By Daniel R. Matlis
On February 13th, I had the pleasure to participate in a panel at Furness High School in Philadelphia to expose students to careers in science and technology.
One of the topics discussed was automation and robotics. Alicia B., a student at Furness, asked if I thought that we would ever see robots like those in the movie I,ROBOT?
My prediction was that in her lifetime, she will see autonomous robots. Crazy, you might think, but many of the products you use today, from cars to computers and medical devices, are assembled by industrial robots.
I’m not taking about humanoids robots like Lieutenant Commander Data on StarTrek or the Humanoid Cylons on Battlestar Galactica. I am referring to robots that can duplicate the complexities of human motion and genuinely help people. One such example is Honda’s ASIMO. The robot took more than two decades of persistent study, research, and trial and error before Honda engineers achieved their dream of creating an advanced humanoid robot.
By now you are thinking, this is interesting Dan, but what does it have to do with the Life-Sciences industry?
Have you heard of Robotic Assisted Surgery?
Traditionally, surgeries had been performed in the open manner, in which large incisions were required for the surgeon to plainly observe and manipulate the surgical field. Large incisions translate into increased patient trauma, extended recovery time, prolonged pain management and elevated costs.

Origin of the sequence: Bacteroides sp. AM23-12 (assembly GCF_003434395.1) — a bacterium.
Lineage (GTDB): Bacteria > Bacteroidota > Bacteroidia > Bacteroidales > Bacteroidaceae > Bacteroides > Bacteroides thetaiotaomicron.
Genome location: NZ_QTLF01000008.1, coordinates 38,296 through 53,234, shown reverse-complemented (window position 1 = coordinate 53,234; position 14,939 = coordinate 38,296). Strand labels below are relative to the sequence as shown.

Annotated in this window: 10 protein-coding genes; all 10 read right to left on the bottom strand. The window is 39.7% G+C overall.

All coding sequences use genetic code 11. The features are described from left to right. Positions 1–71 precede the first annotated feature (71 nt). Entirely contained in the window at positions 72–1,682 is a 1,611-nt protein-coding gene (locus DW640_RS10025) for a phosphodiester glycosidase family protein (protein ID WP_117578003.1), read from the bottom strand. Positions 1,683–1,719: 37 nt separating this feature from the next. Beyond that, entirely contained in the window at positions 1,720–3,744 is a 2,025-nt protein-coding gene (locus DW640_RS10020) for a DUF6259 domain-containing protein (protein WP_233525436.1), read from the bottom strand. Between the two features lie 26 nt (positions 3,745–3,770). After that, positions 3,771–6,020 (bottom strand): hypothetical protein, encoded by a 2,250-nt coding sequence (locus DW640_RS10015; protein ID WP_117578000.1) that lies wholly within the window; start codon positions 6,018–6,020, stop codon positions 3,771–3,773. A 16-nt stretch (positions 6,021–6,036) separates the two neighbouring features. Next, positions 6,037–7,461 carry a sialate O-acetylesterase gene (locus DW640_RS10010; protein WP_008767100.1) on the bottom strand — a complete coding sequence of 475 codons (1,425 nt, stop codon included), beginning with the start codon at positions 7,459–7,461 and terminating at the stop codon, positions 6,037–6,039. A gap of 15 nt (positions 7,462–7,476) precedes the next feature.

In the past two decades we have seen a transition in surgical technique to minimally invasive surgery (MIS). This less-invasive approach to surgical procedures, including endoscopic and laparoscopic techniques, is fast becoming the treatment of choice for patients around the world. Innovative surgical products and medical device technology coupled with life-enhancing procedures have made this revolution in the world of medicine a reality.
In MIS procedures, surgeons insert cameras and instruments in the patient’s body through small ports.
MIS has a couple of drawbacks for the surgeon:
- Using 2D monitor instead of looking at his or her hands, flattens natural depth perception (try grabbing an object in front of you while covering one eye)
- Using instruments through a scope can limit the surgeon’s dexterity (it can feel like operating with the proverbial 10 foot pole)
Since July 2000, the FDA has cleared Intuitive Surgical’s da Vinci® Robotic-Assisted Surgical System for a wide variety of adult and pediatric procedures.
The da Vinci Surgical System consists of a surgeon’s console, a patient-side cart with four interactive robotic arms, a Vision System and Instruments. Powered by state-of-the-art robotic technology, the system seamlessly translates the surgeon’s hand, wrist and finger movements into precise, real-time movements of the surgical instruments inside the patient.
I,SURGEON it’s not, but can you imagine the offspring of ASIMO and da Vinci?
Let’s hope they don’t forget to program Isaac Asimov’s “Three Laws of Robotics”
- A robot may not injure a human being or, through inaction, allow a human being to come to harm.
- A robot must obey orders given it by human beings except where such orders would conflict with the First Law.
- A robot must protect its own existence as long as such protection does not conflict with the First or Second Law.